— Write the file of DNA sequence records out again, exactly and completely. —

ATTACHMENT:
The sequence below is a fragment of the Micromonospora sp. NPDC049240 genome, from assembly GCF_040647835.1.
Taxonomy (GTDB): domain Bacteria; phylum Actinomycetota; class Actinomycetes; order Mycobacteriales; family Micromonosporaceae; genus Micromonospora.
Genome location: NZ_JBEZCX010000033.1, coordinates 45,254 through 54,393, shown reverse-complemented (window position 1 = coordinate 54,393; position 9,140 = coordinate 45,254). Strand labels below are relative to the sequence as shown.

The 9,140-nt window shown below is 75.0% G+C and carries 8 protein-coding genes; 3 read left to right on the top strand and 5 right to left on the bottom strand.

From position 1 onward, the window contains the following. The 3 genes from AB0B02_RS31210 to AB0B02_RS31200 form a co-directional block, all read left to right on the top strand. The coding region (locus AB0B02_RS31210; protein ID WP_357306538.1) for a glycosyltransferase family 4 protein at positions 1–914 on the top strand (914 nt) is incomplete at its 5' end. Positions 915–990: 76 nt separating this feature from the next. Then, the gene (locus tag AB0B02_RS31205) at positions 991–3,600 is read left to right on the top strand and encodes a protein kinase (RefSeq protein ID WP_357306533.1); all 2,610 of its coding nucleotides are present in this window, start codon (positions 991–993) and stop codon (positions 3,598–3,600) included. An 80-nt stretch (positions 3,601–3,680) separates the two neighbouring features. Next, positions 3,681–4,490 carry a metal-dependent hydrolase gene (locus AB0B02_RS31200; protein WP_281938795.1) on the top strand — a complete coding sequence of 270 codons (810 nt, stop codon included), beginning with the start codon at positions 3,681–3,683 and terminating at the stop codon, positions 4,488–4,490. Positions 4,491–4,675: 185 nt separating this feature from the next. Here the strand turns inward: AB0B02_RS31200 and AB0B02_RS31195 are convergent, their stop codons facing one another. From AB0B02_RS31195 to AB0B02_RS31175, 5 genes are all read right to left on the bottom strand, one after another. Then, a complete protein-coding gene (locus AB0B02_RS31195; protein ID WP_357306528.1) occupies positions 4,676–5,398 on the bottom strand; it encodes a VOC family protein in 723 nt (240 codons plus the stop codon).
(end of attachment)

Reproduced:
The sequence below is a fragment of the Micromonospora sp. NPDC049240 genome, from assembly GCF_040647835.1.
Taxonomy (GTDB): domain Bacteria; phylum Actinomycetota; class Actinomycetes; order Mycobacteriales; family Micromonosporaceae; genus Micromonospora.
Genome location: NZ_JBEZCX010000033.1, coordinates 45,254 through 54,393, shown reverse-complemented (window position 1 = coordinate 54,393; position 9,140 = coordinate 45,254). Strand labels below are relative to the sequence as shown.

The 9,140-nt window shown below is 75.0% G+C and carries 8 protein-coding genes; 3 read left to right on the top strand and 5 right to left on the bottom strand.

From position 1 onward, the window contains the following. The 3 genes from AB0B02_RS31210 to AB0B02_RS31200 form a co-directional block, all read left to right on the top strand. The coding region (locus AB0B02_RS31210; protein ID WP_357306538.1) for a glycosyltransferase family 4 protein at positions 1–914 on the top strand (914 nt) is incomplete at its 5' end. Positions 915–990: 76 nt separating this feature from the next. Then, the gene (locus tag AB0B02_RS31205) at positions 991–3,600 is read left to right on the top strand and encodes a protein kinase (RefSeq protein ID WP_357306533.1); all 2,610 of its coding nucleotides are present in this window, start codon (positions 991–993) and stop codon (positions 3,598–3,600) included. An 80-nt stretch (positions 3,601–3,680) separates the two neighbouring features. Next, positions 3,681–4,490 carry a metal-dependent hydrolase gene (locus AB0B02_RS31200; protein WP_281938795.1) on the top strand — a complete coding sequence of 270 codons (810 nt, stop codon included), beginning with the start codon at positions 3,681–3,683 and terminating at the stop codon, positions 4,488–4,490. Positions 4,491–4,675: 185 nt separating this feature from the next. Here the strand turns inward: AB0B02_RS31200 and AB0B02_RS31195 are convergent, their stop codons facing one another. From AB0B02_RS31195 to AB0B02_RS31175, 5 genes are all read right to left on the bottom strand, one after another. Then, a complete protein-coding gene (locus AB0B02_RS31195; protein ID WP_357306528.1) occupies positions 4,676–5,398 on the bottom strand; it encodes a VOC family protein in 723 nt (240 codons plus the stop codon).